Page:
This modern adaptation of a 9,000-year-old brew combines elements of beer, wine, and mead.
When you think of old-school beer, tankards of ye olde tavern ale might come to mind. But Dogfish Head, a brewery in Rehoboth Beach, Delaware, wants you to go back further. Much further.
Chateau Jiahu is based on a 9,000-year-old brew from China’s Henan province. According to preserved jars discovered by archaeologists at Jiahu, a Neolithic settlement near the Yellow River, the original libation was a fermented beverage of rice, honey, grapes, and hawthorn berries. Dogfish Head’s founder, Sam Calagione, describes the ancient mixture as a combination of beer, wine, and mead. It was likely shared during burial and religious ceremonies.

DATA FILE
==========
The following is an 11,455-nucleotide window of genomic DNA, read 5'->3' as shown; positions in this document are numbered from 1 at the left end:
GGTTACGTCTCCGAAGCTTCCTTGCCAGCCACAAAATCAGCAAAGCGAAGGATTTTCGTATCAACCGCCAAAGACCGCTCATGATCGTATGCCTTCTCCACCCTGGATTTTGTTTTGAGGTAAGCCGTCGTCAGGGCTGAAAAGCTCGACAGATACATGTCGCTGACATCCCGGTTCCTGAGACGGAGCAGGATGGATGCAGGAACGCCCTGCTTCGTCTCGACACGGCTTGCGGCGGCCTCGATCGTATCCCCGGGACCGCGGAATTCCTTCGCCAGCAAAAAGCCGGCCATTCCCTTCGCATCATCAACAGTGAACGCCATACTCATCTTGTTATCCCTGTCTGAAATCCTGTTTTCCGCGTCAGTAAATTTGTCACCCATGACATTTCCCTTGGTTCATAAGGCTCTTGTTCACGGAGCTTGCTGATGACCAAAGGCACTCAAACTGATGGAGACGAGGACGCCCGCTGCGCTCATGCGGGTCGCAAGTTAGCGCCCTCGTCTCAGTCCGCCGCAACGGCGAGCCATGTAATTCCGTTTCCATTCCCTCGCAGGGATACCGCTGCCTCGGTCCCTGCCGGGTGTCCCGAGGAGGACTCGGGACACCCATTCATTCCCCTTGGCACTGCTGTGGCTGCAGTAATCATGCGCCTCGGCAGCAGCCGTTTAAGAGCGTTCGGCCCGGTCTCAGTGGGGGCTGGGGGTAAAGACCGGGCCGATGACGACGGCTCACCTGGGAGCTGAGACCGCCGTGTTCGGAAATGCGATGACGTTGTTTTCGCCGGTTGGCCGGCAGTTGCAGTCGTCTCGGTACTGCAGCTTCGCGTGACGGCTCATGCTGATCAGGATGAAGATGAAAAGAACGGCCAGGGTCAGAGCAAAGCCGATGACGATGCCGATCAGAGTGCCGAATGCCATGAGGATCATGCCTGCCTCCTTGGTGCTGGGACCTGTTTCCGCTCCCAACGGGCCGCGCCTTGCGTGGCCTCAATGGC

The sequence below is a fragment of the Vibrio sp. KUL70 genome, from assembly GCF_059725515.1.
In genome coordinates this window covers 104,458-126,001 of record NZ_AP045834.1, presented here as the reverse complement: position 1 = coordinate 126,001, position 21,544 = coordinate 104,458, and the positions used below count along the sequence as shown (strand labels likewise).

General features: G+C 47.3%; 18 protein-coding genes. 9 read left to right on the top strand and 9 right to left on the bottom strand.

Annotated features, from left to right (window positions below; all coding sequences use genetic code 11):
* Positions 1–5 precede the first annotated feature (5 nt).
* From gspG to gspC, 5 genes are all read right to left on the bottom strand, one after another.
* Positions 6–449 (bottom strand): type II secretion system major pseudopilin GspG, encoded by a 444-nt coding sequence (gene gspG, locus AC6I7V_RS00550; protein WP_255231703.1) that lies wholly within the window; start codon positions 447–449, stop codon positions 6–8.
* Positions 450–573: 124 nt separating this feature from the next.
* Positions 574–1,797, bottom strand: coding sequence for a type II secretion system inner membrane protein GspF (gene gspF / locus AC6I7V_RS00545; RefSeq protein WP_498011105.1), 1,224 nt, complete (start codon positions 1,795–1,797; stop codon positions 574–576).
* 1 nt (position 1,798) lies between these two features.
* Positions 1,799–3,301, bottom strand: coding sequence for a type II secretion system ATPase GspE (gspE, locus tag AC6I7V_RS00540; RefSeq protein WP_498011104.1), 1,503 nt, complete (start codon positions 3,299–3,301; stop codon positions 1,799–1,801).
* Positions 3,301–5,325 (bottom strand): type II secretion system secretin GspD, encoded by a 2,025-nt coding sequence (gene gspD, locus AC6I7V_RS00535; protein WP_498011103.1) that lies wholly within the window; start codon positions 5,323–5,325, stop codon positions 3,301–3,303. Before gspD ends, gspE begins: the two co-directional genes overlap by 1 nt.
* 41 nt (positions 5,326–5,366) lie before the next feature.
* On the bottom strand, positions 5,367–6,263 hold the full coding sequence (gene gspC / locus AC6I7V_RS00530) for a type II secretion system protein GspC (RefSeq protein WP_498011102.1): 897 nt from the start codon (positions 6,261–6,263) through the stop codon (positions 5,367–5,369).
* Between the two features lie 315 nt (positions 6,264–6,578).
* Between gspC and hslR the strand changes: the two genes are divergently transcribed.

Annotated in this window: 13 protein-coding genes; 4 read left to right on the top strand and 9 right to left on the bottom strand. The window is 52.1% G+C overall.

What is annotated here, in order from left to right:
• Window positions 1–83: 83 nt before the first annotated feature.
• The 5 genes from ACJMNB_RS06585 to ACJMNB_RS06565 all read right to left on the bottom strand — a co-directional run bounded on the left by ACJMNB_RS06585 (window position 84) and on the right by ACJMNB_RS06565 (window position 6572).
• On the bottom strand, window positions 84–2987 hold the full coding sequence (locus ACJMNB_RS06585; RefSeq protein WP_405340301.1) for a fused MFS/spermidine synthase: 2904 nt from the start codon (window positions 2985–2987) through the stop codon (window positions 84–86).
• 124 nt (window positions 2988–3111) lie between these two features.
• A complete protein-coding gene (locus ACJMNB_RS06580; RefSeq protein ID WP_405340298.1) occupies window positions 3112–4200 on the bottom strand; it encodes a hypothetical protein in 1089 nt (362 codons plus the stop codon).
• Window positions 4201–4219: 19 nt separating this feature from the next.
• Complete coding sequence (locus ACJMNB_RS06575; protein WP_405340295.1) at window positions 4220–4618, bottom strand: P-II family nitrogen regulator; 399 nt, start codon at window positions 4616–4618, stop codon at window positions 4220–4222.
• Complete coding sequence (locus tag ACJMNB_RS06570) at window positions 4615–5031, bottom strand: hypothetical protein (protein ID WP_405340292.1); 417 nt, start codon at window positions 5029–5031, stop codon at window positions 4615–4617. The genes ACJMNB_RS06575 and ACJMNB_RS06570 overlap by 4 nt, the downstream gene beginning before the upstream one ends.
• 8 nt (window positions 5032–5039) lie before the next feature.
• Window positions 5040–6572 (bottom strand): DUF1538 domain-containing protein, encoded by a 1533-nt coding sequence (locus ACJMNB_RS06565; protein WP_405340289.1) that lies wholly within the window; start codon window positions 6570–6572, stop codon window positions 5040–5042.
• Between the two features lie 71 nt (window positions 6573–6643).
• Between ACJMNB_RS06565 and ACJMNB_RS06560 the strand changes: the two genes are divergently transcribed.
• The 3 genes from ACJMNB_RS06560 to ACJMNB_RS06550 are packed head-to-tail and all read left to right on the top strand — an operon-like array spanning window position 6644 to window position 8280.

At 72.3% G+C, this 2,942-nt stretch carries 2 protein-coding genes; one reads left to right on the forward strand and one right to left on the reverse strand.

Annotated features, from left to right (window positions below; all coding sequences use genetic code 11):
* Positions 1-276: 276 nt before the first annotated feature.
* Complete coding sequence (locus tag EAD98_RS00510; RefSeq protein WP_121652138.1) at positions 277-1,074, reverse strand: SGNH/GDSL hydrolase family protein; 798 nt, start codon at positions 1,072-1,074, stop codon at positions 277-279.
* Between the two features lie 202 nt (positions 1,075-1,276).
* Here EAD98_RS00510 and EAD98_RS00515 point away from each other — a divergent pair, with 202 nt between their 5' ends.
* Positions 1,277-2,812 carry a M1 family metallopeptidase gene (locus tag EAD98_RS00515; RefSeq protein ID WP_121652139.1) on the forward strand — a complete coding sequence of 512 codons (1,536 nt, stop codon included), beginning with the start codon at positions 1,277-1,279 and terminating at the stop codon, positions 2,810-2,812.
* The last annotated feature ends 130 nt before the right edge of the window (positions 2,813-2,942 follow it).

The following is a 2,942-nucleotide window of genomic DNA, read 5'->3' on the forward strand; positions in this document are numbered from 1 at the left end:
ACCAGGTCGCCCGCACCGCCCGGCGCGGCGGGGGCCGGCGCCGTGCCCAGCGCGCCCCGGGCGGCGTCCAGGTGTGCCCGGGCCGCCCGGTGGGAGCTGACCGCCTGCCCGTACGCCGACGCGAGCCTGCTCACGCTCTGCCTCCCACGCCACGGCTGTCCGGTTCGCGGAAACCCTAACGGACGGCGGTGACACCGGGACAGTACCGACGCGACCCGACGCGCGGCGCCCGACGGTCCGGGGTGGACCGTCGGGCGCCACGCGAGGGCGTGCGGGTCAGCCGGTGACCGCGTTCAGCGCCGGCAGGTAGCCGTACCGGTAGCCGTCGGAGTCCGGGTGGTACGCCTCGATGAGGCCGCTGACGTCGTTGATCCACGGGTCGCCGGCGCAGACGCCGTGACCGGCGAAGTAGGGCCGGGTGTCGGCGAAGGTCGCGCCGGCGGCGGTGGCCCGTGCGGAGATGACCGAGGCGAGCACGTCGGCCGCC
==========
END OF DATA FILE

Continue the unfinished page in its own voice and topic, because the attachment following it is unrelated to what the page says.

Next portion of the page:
Using the artifacts as their guide, brewers teamed up with a specialist in fermentation history to create a modern-day version of the brew. The result is Chateau Jiahu, a blend of orange blossom honey, muscat grape juice, barley malt, and hawthorn fruit, which ferments for a month with sake yeast. Like its inspiration, the final sour-sweet brew offers elements of beer, wine, and mead: light saison-like spice, fruity white-wine aromas and flavors, and a lingering sweetness from the honey.